My grandmother has pretty progressed Alzheimer's disease. I have seen throughout the Oral Tradition the concept of a person with certain medical conditions, such as a deaf mute, or a person who lacks normal mental capacity being in a different category than the general populace. I have specifically seen these exceptions in the cases of divorce and levirate marriage. I think I have heard that this paradigm extends further, and that certain individuals may be exempt from all commandments. It makes sense, certainly in my experience.

Are there any sources that talk about individuals who are exempt from mitzvot?


1 Answer 1


Mentally ill individuals are known as a shoteh. People who are classified as such are exempt from all mitzvot obligations. (Chagiga 2b) However, determining whether a person is a shoteh must be done on a case-by-case basis. Please see Who is a Shoteh? and the sources below for more information.

In particular,

As a result of this characterization of the shoteh as one who lacks understanding, the shoteh receives a general exemption from all mitzvot. This exemption applies to both positive commandments as well as negative commandments. The gemara details particular examples of mitzvot from which the shoteh is exempted, including the reading of the megilla and pilgrimage to the Temple. Furthermore, the shoteh is exempt from participation in communal obligations such as zimun before Birkat Ha-mazon. (Source: http://www.vbm-torah.org/archive/halak60/05shoteh.doc)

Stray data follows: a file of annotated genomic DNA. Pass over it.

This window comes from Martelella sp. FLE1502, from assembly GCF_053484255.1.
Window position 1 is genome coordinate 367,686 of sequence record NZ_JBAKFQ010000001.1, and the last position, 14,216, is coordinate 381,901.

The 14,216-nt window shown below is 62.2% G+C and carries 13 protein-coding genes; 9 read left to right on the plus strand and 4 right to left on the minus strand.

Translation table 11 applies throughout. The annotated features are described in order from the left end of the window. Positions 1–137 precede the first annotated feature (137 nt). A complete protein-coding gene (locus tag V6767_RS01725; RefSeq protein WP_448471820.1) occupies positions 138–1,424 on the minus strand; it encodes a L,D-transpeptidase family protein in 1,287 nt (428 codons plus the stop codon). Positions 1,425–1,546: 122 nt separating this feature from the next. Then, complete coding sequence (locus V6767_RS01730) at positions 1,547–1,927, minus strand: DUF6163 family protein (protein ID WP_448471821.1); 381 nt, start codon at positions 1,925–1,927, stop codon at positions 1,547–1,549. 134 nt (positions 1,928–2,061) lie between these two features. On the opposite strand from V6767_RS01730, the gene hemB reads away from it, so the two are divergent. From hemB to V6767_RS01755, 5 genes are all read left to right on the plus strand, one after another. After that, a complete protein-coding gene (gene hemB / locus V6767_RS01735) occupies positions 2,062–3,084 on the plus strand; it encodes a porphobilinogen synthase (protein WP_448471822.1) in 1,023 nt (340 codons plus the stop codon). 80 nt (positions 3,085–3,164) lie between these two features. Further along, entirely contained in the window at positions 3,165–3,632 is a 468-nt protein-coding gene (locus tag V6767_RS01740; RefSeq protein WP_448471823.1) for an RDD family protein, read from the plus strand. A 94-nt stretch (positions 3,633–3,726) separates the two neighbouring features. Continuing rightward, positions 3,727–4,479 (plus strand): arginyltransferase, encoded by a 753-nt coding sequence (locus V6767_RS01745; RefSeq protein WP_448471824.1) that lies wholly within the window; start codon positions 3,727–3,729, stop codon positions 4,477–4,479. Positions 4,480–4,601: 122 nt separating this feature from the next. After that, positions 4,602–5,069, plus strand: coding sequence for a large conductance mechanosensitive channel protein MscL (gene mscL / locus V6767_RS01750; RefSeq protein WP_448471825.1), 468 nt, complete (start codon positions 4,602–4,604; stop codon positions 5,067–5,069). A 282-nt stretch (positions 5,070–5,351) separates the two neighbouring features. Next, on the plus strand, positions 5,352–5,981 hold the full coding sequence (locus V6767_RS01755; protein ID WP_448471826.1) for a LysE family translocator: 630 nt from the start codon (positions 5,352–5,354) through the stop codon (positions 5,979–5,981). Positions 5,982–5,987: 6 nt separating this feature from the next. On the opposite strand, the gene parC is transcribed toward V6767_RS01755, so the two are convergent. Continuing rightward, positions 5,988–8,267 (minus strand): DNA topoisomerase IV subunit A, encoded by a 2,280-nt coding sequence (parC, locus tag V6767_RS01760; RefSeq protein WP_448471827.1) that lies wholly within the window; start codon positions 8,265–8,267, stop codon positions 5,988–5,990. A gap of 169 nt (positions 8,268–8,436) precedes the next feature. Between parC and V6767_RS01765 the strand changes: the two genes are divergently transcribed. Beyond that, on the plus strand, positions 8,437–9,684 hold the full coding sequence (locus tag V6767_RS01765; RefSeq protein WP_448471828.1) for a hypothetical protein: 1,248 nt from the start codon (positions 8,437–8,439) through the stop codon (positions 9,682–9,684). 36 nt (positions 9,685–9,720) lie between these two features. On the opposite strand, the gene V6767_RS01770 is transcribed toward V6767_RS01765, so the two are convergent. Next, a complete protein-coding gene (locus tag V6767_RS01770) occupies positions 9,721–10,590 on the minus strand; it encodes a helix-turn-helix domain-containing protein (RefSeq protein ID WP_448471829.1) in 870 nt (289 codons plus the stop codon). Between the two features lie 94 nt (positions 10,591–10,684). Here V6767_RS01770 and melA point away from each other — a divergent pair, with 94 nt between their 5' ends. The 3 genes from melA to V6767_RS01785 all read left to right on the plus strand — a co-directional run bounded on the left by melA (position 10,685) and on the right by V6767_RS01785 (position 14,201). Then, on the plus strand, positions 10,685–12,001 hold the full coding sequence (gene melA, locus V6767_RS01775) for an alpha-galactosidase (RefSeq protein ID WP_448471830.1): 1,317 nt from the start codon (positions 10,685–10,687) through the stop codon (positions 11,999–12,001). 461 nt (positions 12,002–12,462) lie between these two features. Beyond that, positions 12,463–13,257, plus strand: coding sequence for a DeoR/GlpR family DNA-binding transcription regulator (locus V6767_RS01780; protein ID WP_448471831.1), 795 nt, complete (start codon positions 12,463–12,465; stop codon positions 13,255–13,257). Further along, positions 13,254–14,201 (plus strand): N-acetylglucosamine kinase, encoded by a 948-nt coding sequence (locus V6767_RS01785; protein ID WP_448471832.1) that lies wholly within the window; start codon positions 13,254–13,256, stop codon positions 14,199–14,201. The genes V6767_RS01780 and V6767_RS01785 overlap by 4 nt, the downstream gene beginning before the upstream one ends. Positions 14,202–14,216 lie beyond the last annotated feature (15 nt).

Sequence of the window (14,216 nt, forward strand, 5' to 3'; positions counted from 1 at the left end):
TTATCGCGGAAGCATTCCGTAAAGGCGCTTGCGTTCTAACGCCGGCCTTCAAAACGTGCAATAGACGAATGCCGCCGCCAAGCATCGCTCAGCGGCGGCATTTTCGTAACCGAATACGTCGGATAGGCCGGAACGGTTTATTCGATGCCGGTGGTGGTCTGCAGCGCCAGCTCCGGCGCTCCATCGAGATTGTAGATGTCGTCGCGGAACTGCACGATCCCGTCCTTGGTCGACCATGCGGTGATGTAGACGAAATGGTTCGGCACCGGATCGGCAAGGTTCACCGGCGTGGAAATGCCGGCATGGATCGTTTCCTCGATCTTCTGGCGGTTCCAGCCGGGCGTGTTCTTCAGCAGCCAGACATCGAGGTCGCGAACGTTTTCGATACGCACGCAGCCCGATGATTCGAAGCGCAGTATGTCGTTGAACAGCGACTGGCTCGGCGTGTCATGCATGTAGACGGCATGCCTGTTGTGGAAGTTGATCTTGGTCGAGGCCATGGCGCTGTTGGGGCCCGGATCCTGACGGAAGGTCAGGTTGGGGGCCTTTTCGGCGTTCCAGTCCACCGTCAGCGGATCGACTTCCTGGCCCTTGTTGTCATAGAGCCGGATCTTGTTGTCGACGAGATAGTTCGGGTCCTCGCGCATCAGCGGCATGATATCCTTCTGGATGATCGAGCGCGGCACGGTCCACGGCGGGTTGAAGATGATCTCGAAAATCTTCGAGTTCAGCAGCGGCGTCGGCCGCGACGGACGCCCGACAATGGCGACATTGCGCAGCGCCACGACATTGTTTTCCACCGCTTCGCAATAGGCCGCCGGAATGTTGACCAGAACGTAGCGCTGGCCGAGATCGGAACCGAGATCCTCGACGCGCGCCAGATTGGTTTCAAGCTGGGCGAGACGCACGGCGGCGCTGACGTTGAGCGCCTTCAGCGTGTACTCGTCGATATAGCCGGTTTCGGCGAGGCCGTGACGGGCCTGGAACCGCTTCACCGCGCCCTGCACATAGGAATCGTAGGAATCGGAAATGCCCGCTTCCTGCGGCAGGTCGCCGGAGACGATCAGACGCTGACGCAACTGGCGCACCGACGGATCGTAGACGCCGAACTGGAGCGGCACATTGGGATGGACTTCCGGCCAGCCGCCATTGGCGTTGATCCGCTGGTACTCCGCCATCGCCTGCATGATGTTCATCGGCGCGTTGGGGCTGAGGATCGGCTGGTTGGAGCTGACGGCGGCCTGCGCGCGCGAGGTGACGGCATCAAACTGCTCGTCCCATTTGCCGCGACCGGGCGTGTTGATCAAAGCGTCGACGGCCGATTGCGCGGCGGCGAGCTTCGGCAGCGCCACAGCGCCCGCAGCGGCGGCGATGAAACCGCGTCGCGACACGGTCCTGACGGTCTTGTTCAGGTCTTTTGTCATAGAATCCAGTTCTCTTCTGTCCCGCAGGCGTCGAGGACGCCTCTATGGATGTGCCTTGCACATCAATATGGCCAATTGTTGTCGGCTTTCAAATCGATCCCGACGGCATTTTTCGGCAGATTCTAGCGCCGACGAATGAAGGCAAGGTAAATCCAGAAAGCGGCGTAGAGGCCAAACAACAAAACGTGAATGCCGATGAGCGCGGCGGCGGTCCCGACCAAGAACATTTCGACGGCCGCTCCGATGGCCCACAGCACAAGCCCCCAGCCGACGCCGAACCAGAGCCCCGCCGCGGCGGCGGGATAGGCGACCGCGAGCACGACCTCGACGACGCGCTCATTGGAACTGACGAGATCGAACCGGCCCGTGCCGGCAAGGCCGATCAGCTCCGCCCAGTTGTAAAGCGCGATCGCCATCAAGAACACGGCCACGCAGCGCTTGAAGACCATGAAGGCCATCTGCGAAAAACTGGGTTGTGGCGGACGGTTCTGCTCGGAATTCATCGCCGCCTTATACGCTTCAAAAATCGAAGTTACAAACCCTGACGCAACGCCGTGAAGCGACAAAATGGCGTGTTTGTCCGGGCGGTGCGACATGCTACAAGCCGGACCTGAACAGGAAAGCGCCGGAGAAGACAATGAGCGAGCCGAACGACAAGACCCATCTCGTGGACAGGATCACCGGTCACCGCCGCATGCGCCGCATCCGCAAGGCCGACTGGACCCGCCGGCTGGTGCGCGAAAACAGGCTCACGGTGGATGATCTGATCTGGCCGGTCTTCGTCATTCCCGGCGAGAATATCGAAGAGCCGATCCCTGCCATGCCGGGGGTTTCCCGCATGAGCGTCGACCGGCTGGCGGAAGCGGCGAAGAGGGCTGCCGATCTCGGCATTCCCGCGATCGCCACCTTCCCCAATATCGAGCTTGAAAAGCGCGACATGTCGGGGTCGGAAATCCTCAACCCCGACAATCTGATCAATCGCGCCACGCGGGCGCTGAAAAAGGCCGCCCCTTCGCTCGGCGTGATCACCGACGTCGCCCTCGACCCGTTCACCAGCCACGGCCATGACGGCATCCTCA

If the individual is not classified as a shoteh, then according to R' Moshe Feinstein,

Persons with other disabilities such as mental retardation, learning disabilities, epilepsy, or other acute or chronic illness or conditions must fulfill all biblical and rabbinic rules and precepts to their fullest potential. (Source: http://www.daat.ac.il/daat/english/halacha/tendler_1.htm)

Either way,

It is inaccurate to say that the Torah’s laws do not apply to those who are exempt from mitzvot. For example, it is forbidden to feed non-kosher food to a child (Yevamot 114a), a cheresh or a shoteh (Chatam Sofer (I, 83)).

In addition,

Since people who are exempt from a mitzva receive reward for fulfilling it (Bava Kamma 87a), one might posit that there is intrinsic value in their performing mitzvot. However, this is unclear, as their actions lack the necessary level of cognitive intent (see Chulin 12b). (Source: http://eretzhemdah.org/newsletterArticle.asp?lang=en&pageid=48&cat=7&newsletter=106&article=337)


While some may argue that the shoteh's exclusion from the obligation of mitzvot suggests an element of discrimination, we could conversely claim that this paradigm of halakha actually demonstrates sensitivity to the position of the shoteh. The functionally impaired shoteh is not burdened unnecessarily by obligations which would only serve either to add a further stress to an already challenged psychological state of mind, potentially exacerbating the clinical picture, or to impede recovery from a current disabling psychotic illness. (Source: http://www.vbm-torah.org/alei/8-8newrs_sen.rtf )

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